2. Radar Sense:  

Daredevil’s “radar” has been very inconsistent over the years within the comic, with many different renditions and qualities being noted. Sometimes he sees extreme details and other times he sees basic outlines and shapes. Sometimes its linked to his sense of hearing like a form of echolocation.  In Daredevil #167 it is described like that of a bat.  It says “he emits probing, high frequency waves.” Waves which break against any solid object and breaking send back signals only audible to Daredevil.  From these signals, his brain forms silhouette images of everything around him.  In this manner he “sees” in every direction.

3. Human Echolocation is Real:

Human echolocation has been known and formally studied since at least the 1950s.  It is the ability of humans to detect objects in their environment by sensing echoes from those objects. By actively creating sounds – for example, by tapping their canes, lightly stomping their foot, snapping their fingers, or making clicking noises with their mouths – people trained to orient by echolocation can interpret the sound waves reflected by nearby objects, accurately identifying their location and size. This ability is used by some blind people for acoustic wayfinding, or navigating within their environment using auditory rather than visual cues. It is similar in principle to active sonar and to animal echolocation, which is employed by bats, dolphins and toothed whales to find prey.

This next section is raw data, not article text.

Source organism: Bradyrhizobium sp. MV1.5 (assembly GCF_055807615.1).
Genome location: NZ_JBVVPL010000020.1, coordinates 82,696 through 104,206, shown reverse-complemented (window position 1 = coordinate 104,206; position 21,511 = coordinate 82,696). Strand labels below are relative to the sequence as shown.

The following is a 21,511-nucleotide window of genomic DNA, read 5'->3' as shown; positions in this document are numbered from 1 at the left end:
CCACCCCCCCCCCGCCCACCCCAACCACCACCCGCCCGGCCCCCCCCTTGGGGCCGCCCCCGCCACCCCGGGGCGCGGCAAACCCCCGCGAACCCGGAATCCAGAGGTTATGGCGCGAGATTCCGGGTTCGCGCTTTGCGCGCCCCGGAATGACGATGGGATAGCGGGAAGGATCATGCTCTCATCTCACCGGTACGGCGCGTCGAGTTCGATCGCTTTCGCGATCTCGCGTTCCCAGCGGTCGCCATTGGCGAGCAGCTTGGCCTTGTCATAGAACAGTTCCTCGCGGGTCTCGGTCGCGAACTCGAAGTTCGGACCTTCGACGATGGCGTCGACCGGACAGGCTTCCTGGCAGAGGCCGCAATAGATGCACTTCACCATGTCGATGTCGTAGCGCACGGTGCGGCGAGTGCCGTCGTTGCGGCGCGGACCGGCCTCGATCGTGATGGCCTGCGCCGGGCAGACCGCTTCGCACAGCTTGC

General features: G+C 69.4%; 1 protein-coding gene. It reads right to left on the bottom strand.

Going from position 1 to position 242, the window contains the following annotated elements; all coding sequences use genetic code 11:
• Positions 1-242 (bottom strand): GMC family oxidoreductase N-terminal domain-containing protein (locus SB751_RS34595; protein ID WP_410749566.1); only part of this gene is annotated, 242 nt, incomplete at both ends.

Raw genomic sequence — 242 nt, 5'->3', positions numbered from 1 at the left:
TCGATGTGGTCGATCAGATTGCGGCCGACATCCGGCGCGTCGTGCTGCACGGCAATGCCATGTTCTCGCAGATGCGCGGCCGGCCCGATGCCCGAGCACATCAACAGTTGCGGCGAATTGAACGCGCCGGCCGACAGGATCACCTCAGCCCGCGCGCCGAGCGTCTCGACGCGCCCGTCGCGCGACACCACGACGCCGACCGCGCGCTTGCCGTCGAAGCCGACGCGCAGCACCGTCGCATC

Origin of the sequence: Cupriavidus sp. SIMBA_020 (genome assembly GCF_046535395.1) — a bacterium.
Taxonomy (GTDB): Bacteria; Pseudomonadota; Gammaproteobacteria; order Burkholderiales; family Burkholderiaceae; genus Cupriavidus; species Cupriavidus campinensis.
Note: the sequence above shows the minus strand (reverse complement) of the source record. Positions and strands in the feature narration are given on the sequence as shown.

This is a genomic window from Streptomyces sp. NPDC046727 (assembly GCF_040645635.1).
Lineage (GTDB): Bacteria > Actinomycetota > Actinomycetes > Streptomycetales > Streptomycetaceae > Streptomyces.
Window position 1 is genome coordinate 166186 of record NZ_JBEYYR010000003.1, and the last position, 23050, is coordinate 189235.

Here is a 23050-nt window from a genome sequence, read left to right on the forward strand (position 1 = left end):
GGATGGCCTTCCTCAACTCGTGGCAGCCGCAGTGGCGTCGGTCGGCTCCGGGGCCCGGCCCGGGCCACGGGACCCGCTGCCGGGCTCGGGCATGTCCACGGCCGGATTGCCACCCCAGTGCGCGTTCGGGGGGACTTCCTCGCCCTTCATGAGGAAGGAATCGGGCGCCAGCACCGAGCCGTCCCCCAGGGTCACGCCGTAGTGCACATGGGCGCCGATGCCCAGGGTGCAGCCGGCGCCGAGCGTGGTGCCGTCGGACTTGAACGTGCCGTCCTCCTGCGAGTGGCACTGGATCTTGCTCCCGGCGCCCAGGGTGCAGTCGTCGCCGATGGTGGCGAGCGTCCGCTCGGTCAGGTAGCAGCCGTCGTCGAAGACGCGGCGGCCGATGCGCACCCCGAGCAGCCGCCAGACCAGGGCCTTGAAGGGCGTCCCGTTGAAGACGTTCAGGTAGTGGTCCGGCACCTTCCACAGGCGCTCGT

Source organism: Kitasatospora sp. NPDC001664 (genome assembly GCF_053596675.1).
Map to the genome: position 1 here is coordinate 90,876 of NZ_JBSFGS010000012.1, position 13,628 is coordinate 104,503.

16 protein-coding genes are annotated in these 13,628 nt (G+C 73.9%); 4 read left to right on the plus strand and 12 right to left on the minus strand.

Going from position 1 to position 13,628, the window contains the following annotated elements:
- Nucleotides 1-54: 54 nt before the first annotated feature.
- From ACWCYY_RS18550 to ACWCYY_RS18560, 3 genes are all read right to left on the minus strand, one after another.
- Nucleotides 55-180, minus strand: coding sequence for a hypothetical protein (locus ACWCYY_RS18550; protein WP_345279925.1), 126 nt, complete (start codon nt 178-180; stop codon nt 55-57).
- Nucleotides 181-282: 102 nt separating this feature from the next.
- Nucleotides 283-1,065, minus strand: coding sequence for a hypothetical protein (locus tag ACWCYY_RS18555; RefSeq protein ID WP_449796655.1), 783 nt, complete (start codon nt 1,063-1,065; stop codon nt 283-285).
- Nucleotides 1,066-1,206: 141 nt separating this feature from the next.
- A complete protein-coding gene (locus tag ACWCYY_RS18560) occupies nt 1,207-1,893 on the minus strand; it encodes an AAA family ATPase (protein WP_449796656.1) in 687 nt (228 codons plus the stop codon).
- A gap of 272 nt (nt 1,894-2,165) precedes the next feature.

4. Our Perception of Reality:

We might assume how we perceive the world through our eyes and ears and other senses is the only objective reality, but that’s not really true.  Your senses actually limit your perception of reality.  Our eyes can detect only a tiny sliver of the electromagnetic spectrum.  Our ears have a very finite set of frequencies it can pick up, and our sense of smell is extremely limited compared to other animals, like dogs, for example.  So perhaps by removing one sense, the other senses get center stage in our brains, enabling them to acquire more input, and ultimately sense reality differently than others.